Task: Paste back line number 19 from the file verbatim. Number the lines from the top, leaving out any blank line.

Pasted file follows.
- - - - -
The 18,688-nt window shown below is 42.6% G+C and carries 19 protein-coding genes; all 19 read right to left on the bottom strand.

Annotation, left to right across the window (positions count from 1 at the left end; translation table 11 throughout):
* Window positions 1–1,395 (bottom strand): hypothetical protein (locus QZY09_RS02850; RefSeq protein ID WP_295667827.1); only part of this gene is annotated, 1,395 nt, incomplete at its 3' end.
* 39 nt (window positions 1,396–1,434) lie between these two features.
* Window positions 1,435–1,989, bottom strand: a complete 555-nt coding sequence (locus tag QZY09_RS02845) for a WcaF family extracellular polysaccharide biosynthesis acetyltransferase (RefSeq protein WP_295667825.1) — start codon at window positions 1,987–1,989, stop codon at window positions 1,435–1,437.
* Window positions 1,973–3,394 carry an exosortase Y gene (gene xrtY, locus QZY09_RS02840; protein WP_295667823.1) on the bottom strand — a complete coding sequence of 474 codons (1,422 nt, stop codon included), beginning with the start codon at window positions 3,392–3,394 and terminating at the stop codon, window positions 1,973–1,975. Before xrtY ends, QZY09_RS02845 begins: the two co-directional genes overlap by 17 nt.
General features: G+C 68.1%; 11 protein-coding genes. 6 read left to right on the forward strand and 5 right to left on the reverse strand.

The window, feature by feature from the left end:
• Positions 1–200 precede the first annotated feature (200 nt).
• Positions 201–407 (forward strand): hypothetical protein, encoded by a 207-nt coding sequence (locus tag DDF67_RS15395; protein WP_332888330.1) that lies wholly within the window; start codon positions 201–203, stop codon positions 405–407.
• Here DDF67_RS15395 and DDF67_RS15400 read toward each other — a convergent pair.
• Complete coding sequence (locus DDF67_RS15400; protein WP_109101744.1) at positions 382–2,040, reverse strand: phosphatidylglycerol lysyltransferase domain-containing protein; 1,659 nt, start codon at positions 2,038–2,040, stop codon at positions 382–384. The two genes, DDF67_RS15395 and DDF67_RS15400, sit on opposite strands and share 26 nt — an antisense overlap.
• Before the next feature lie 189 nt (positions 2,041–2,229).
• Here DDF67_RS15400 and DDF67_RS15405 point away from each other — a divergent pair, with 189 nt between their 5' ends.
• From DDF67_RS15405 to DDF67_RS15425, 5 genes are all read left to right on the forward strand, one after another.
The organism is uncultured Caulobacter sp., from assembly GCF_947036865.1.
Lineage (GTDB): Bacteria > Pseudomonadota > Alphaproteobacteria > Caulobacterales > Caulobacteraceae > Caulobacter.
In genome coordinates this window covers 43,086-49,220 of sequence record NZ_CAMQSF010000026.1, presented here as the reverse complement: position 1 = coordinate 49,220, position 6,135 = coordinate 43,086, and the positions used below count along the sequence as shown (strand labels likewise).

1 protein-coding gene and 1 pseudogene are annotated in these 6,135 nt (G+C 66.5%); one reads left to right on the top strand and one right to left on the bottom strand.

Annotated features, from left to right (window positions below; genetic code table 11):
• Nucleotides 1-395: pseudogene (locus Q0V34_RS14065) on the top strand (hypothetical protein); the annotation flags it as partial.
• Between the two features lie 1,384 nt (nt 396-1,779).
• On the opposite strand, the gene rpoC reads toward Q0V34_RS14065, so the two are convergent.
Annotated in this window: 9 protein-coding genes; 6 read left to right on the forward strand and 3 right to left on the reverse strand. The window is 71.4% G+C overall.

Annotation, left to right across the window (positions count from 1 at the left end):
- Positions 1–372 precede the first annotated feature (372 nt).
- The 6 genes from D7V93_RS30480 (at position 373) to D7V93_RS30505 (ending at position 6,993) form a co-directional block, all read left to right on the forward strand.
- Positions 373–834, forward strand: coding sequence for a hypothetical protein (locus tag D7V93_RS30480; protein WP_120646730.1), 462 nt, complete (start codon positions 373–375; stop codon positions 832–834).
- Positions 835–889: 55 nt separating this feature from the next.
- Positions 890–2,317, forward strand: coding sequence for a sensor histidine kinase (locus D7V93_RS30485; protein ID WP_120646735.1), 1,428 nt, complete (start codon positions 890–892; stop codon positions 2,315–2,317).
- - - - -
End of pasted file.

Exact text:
1 protein-coding gene and 1 pseudogene are annotated in these 6,135 nt (G+C 66.5%); one reads left to right on the top strand and one right to left on the bottom strand.